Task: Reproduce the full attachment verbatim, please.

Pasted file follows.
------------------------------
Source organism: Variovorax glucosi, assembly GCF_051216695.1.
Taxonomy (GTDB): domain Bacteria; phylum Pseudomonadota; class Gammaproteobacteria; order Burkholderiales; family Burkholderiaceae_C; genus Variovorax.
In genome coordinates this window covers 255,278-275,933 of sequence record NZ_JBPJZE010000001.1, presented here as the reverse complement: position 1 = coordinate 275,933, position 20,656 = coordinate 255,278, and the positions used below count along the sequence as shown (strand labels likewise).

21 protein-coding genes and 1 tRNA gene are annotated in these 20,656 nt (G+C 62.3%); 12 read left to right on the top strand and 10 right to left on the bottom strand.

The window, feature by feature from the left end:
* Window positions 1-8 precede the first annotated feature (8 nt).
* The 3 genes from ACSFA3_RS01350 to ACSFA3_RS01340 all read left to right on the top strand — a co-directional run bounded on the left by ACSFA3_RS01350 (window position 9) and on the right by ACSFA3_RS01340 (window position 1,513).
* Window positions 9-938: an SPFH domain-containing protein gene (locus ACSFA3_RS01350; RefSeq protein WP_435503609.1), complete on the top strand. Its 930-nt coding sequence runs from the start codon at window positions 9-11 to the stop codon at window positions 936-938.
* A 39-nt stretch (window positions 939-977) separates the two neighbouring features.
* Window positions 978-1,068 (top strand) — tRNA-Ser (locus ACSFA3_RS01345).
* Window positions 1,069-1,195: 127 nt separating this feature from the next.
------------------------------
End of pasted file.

Source organism: Variovorax glucosi, assembly GCF_051216695.1.
Taxonomy (GTDB): domain Bacteria; phylum Pseudomonadota; class Gammaproteobacteria; order Burkholderiales; family Burkholderiaceae_C; genus Variovorax.
In genome coordinates this window covers 255,278-275,933 of sequence record NZ_JBPJZE010000001.1, presented here as the reverse complement: position 1 = coordinate 275,933, position 20,656 = coordinate 255,278, and the positions used below count along the sequence as shown (strand labels likewise).

21 protein-coding genes and 1 tRNA gene are annotated in these 20,656 nt (G+C 62.3%); 12 read left to right on the top strand and 10 right to left on the bottom strand.

The window, feature by feature from the left end:
* Window positions 1-8 precede the first annotated feature (8 nt).
* The 3 genes from ACSFA3_RS01350 to ACSFA3_RS01340 all read left to right on the top strand — a co-directional run bounded on the left by ACSFA3_RS01350 (window position 9) and on the right by ACSFA3_RS01340 (window position 1,513).
* Window positions 9-938: an SPFH domain-containing protein gene (locus ACSFA3_RS01350; RefSeq protein WP_435503609.1), complete on the top strand. Its 930-nt coding sequence runs from the start codon at window positions 9-11 to the stop codon at window positions 936-938.
* A 39-nt stretch (window positions 939-977) separates the two neighbouring features.
* Window positions 978-1,068 (top strand) — tRNA-Ser (locus ACSFA3_RS01345).
* Window positions 1,069-1,195: 127 nt separating this feature from the next.